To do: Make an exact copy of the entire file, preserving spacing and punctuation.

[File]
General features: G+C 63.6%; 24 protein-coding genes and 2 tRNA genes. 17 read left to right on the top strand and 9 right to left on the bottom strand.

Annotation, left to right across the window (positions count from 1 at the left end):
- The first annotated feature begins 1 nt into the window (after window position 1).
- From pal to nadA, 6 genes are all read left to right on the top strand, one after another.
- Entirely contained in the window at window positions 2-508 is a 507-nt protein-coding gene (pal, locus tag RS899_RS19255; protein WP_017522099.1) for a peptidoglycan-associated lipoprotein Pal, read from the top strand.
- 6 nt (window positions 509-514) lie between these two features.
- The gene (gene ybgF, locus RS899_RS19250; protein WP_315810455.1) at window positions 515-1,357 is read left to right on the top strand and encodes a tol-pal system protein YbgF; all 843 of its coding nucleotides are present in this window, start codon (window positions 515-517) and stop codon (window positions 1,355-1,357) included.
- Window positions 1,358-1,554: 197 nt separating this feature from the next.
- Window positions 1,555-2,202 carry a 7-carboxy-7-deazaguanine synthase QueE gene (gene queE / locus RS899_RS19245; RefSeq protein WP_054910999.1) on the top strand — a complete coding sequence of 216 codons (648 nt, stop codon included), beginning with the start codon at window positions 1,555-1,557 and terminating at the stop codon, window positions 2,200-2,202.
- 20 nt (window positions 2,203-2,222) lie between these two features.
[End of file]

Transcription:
General features: G+C 63.6%; 24 protein-coding genes and 2 tRNA genes. 17 read left to right on the top strand and 9 right to left on the bottom strand.

Annotation, left to right across the window (positions count from 1 at the left end):
- The first annotated feature begins 1 nt into the window (after window position 1).
- From pal to nadA, 6 genes are all read left to right on the top strand, one after another.
- Entirely contained in the window at window positions 2-508 is a 507-nt protein-coding gene (pal, locus tag RS899_RS19255; protein WP_017522099.1) for a peptidoglycan-associated lipoprotein Pal, read from the top strand.
- 6 nt (window positions 509-514) lie between these two features.
- The gene (gene ybgF, locus RS899_RS19250; protein WP_315810455.1) at window positions 515-1,357 is read left to right on the top strand and encodes a tol-pal system protein YbgF; all 843 of its coding nucleotides are present in this window, start codon (window positions 515-517) and stop codon (window positions 1,355-1,357) included.
- Window positions 1,358-1,554: 197 nt separating this feature from the next.
- Window positions 1,555-2,202 carry a 7-carboxy-7-deazaguanine synthase QueE gene (gene queE / locus RS899_RS19245; RefSeq protein WP_054910999.1) on the top strand — a complete coding sequence of 216 codons (648 nt, stop codon included), beginning with the start codon at window positions 1,555-1,557 and terminating at the stop codon, window positions 2,200-2,202.
- 20 nt (window positions 2,203-2,222) lie between these two features.